Thanks so much for stopping by my blog and taking time to comment!

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  3. I think the lesson in the book, is that everyone changes, and you have to learn to accept people as they are, and also accept the changes that they go through, the experiences and growth that shape who we are as individuals, you shouldn't try to change someone, or stop them from growing and going through changes that are a natural part of life. In the story both the tadpole and the caterpillar try to stop the person they love from growing and changing, which ended badly for both of them...ok this might be a bit of a strong point for children so young, but alot of the stories I read to myself as a very young child I didn't really understand, but the most powerful ones stayed with me, and as I grew and changed I remembered those stories and the message behind them.

    The reason I tell the story rather than read it...I just sometimes like to tell a story rather than read one, and some stories I know well enough to share..also, I think when you have a book, children look at the pictures, and that shapes how they imagine the characters etc..if you just tell them the story then I personally feel it gives their imagination that little bit more fredom to go wild :)

    As for why the children in my classes seem to enjoy the book..who knows? maybe its just in the way I tell it, maybe they just love the way it makes them jump at the end when I kind of snap that last line out..or maybe the little monkeys just love an ironic ending.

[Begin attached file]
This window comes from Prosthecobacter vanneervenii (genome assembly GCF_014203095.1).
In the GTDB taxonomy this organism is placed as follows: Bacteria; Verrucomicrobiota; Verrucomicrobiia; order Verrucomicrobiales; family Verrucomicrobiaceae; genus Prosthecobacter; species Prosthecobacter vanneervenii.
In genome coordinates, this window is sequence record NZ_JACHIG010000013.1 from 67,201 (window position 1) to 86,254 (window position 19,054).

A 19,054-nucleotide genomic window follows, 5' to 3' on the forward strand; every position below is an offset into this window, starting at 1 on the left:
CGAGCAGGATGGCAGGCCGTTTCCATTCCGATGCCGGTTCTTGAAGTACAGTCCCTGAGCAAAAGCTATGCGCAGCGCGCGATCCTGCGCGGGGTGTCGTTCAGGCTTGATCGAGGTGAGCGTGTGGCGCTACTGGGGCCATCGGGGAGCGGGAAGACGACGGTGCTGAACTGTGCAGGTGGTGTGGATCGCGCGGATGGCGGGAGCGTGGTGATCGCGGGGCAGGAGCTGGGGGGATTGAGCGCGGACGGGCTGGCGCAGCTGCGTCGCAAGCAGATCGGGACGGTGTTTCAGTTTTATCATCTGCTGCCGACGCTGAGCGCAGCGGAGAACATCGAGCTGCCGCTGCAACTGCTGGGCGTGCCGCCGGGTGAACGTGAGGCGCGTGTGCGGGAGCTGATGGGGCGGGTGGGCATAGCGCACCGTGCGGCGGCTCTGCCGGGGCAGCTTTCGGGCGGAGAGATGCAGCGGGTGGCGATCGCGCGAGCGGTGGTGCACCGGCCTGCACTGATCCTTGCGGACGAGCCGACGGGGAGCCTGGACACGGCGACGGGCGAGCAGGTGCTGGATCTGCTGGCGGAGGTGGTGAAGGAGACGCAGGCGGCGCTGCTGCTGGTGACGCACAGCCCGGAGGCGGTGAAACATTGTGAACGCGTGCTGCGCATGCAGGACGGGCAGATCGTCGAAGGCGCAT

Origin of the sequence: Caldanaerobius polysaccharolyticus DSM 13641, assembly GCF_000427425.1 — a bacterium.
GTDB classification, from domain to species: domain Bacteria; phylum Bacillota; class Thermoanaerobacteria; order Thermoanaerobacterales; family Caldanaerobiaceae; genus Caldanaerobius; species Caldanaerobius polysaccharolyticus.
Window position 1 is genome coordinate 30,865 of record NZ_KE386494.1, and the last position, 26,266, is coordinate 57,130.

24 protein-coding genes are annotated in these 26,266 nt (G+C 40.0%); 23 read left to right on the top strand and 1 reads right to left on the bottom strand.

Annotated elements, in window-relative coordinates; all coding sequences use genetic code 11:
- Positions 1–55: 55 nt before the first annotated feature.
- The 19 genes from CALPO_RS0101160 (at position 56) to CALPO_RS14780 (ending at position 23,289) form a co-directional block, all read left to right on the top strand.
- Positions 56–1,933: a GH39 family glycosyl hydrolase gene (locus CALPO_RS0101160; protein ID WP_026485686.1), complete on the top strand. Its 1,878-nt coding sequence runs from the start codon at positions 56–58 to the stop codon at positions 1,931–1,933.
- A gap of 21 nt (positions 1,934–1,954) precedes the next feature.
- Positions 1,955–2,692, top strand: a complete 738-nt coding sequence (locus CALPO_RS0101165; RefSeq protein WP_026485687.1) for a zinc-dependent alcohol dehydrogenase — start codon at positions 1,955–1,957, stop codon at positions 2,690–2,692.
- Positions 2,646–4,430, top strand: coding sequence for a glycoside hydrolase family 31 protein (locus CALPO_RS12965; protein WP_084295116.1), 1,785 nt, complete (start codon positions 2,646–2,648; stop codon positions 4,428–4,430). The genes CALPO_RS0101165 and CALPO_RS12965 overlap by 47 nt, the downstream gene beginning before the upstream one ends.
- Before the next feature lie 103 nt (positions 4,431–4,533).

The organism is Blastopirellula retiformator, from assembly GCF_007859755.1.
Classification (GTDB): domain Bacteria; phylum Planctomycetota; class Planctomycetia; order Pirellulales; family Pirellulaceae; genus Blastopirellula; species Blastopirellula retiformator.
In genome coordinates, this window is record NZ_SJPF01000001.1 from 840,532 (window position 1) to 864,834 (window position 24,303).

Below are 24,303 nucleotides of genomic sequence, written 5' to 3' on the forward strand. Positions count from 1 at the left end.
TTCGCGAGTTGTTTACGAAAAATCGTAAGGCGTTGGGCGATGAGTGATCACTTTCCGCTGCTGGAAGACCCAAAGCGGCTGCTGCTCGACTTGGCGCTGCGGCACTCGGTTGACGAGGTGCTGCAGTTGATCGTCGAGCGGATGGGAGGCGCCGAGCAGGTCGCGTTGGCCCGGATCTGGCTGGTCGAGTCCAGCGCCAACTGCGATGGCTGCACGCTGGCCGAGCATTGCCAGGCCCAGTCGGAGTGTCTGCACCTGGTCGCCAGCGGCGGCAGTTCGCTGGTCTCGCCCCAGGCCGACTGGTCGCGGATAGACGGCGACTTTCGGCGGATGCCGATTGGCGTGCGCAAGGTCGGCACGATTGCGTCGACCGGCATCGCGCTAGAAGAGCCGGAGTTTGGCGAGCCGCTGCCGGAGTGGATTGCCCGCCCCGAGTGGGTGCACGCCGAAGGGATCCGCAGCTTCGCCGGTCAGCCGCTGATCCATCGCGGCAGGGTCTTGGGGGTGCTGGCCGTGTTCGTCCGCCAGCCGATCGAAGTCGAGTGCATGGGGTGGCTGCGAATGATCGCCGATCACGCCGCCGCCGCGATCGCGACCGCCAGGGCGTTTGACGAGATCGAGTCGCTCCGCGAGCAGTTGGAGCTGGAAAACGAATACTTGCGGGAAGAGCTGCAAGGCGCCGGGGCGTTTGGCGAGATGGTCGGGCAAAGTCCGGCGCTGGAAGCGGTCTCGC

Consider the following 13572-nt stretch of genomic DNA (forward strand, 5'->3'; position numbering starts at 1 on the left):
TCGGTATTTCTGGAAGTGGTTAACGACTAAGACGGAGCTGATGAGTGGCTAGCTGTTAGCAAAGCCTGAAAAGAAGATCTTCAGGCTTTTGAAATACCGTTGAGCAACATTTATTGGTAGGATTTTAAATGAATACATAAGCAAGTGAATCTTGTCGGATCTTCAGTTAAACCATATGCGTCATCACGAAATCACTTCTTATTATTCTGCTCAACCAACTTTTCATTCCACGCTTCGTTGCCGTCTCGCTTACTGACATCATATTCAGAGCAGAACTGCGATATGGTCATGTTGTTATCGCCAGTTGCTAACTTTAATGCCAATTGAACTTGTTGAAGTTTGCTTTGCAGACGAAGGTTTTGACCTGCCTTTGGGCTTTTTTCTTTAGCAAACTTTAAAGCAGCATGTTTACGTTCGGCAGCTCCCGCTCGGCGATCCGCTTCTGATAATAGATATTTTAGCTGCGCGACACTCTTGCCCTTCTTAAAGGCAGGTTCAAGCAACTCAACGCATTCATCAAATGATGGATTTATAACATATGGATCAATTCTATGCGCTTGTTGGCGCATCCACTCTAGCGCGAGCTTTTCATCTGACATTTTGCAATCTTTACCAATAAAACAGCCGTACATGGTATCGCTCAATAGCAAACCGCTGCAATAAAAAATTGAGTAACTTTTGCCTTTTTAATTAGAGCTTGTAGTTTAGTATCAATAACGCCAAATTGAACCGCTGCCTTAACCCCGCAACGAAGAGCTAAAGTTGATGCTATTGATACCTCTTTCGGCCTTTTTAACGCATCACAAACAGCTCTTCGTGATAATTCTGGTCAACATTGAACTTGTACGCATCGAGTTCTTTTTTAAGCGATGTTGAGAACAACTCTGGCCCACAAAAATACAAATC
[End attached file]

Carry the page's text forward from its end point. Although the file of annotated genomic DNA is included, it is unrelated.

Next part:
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  4. I like your take on the book, and that your kids love it (although that is incredibly surprising to me, I have to say). I think what upset my daughter and me the most is that the frog killed the thing he loved the most, and right at the moment when the butterfly had had the epiphany that yes, it was all right to change, that change was acceptable, could be welcomed (a lesson we all need to learn on occasion). The epiphany came too late, the frog killed his best friend/girl friend, and the book ended there. I still think it's harsh! But of course that's why it is such fun to discuss books - if we all had the same opinion of them, it would be awfully boring!

    My favorite book about change is Little Bear's Little Boat by Eve Bunting. There should be a link from the sidebar if you haven't heard of it and want to know more.

    Thanks for weighing in - it was fun to talk about this book with you! Good luck with your little monkeys - they sound like fun!